Labelling breach: pricey premium imports cost beer retailer

Posted by Nicole Eckersley on 21st September 2010

A Sydney bottle shop chain, Chambers Cellars, has found itself on the NSW Food Authority’s Name and Shame list for twelve labelling breaches, including the failure to declare the number of standard drinks contained in imported beer products.

“Food labelling, whether it relates to food or alcohol, is an important tool for the consumer in terms of understanding exactly what the product is they intend to consume,” Minister Whan said.

“There are serious health and safety implications when it comes to knowing exactly how many standard drinks you’re consuming.

“In addition, it creates an unfair advantage to a retailer who is cutting corners and not complying with Australian labelling requirements under the Food Standards Code.”

The practice, known as parallel importing, is where retailers bypass the local franchised supplier/importer of a product and source them from third parties. Parallel imports are legitimately produced and compliant in the country of production, but may not be compliant with the local labelling requirements.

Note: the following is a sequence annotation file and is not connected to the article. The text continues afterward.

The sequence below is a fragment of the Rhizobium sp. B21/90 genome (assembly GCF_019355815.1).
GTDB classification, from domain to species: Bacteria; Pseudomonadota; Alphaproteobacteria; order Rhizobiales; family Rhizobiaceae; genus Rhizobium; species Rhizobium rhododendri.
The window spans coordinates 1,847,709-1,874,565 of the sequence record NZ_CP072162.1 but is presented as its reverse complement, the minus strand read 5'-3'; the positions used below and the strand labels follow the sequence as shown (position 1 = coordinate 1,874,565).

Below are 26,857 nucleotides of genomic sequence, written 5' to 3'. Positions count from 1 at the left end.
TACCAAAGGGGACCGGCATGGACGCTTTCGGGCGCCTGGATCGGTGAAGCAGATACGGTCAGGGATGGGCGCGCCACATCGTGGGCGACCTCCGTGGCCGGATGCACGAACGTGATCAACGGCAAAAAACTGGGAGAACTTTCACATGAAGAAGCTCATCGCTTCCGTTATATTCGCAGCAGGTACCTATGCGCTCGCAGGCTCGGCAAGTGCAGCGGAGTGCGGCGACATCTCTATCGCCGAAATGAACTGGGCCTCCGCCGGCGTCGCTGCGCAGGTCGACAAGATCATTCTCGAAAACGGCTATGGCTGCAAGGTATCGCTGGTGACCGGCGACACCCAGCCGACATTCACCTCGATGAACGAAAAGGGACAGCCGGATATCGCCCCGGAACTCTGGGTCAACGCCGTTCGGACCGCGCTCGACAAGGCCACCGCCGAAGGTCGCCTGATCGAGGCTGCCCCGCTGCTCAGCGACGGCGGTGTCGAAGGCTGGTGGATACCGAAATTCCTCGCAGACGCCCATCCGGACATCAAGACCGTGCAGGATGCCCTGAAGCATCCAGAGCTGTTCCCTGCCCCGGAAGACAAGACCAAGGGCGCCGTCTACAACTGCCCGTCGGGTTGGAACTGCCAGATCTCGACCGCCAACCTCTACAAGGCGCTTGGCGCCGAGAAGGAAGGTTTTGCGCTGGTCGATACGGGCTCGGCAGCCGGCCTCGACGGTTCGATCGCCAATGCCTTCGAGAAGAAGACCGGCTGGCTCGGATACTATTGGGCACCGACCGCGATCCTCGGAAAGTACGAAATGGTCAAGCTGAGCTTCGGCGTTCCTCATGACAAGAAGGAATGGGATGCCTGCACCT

“In this situation what it means is that the products sampled were labelled to suit the original country distributed to, and for the most part the majority of the beers were not labelled in English,” Minister Whan said.

“Competing industry have a financial interest in these products, as they are authorised domestic distributors, and have costs associated with ensuring imported products are labelled to comply with the Food Standards Code.”

Australian labelling law requires that an Australian supplier contact name and address is provided to effect efficient recall of products and for the consumer to ensure their ability to seek recourse if required.

Chambers Cellars outlets in Penrith, Blacktown, Parramatta, Liverpool and Kur-in-gai, all owned and operated by Steven Chambers Pty Ltd, were issued a combined total of twelve penalty notices by the NSW Food Authority for failing to label their beer with standard drinks information and supplier names and addresses.

Each penalty notice carries a fine of $660 with total fines of $7,920 issued to Chambers Cellars.

The non compliant products seized included imported premium brands including Asahi, Becks bier (bottle/can), Carlsberg, Heineken, Kingfisher, Miller Genuine Draft, Peroni Nastro, Peroni Red, Stella Artois (bottle/can), Grand Imperial Porter, Martens, Perla Export, Warka Beer and Zlote.